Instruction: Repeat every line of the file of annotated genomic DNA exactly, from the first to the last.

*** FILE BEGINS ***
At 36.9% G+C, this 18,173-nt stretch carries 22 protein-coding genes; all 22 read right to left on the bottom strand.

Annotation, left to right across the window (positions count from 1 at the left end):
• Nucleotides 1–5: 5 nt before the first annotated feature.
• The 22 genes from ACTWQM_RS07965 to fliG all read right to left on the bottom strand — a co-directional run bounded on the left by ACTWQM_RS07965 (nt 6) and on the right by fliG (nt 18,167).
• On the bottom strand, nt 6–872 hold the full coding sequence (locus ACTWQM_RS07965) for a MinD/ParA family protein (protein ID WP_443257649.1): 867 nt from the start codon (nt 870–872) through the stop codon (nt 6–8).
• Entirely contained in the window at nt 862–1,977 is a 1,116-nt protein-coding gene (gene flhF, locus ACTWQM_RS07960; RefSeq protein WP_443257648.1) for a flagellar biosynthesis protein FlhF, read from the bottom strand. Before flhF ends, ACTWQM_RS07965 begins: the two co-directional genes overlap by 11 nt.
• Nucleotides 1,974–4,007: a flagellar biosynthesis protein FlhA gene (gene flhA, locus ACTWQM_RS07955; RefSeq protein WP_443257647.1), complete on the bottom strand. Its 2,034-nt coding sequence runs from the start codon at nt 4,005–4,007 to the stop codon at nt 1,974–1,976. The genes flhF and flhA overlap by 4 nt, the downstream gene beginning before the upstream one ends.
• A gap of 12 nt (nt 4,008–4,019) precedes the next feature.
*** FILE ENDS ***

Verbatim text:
At 36.9% G+C, this 18,173-nt stretch carries 22 protein-coding genes; all 22 read right to left on the bottom strand.

Annotation, left to right across the window (positions count from 1 at the left end):
• Nucleotides 1–5: 5 nt before the first annotated feature.
• The 22 genes from ACTWQM_RS07965 to fliG all read right to left on the bottom strand — a co-directional run bounded on the left by ACTWQM_RS07965 (nt 6) and on the right by fliG (nt 18,167).
• On the bottom strand, nt 6–872 hold the full coding sequence (locus ACTWQM_RS07965) for a MinD/ParA family protein (protein ID WP_443257649.1): 867 nt from the start codon (nt 870–872) through the stop codon (nt 6–8).
• Entirely contained in the window at nt 862–1,977 is a 1,116-nt protein-coding gene (gene flhF, locus ACTWQM_RS07960; RefSeq protein WP_443257648.1) for a flagellar biosynthesis protein FlhF, read from the bottom strand. Before flhF ends, ACTWQM_RS07965 begins: the two co-directional genes overlap by 11 nt.
• Nucleotides 1,974–4,007: a flagellar biosynthesis protein FlhA gene (gene flhA, locus ACTWQM_RS07955; RefSeq protein WP_443257647.1), complete on the bottom strand. Its 2,034-nt coding sequence runs from the start codon at nt 4,005–4,007 to the stop codon at nt 1,974–1,976. The genes flhF and flhA overlap by 4 nt, the downstream gene beginning before the upstream one ends.
• A gap of 12 nt (nt 4,008–4,019) precedes the next feature.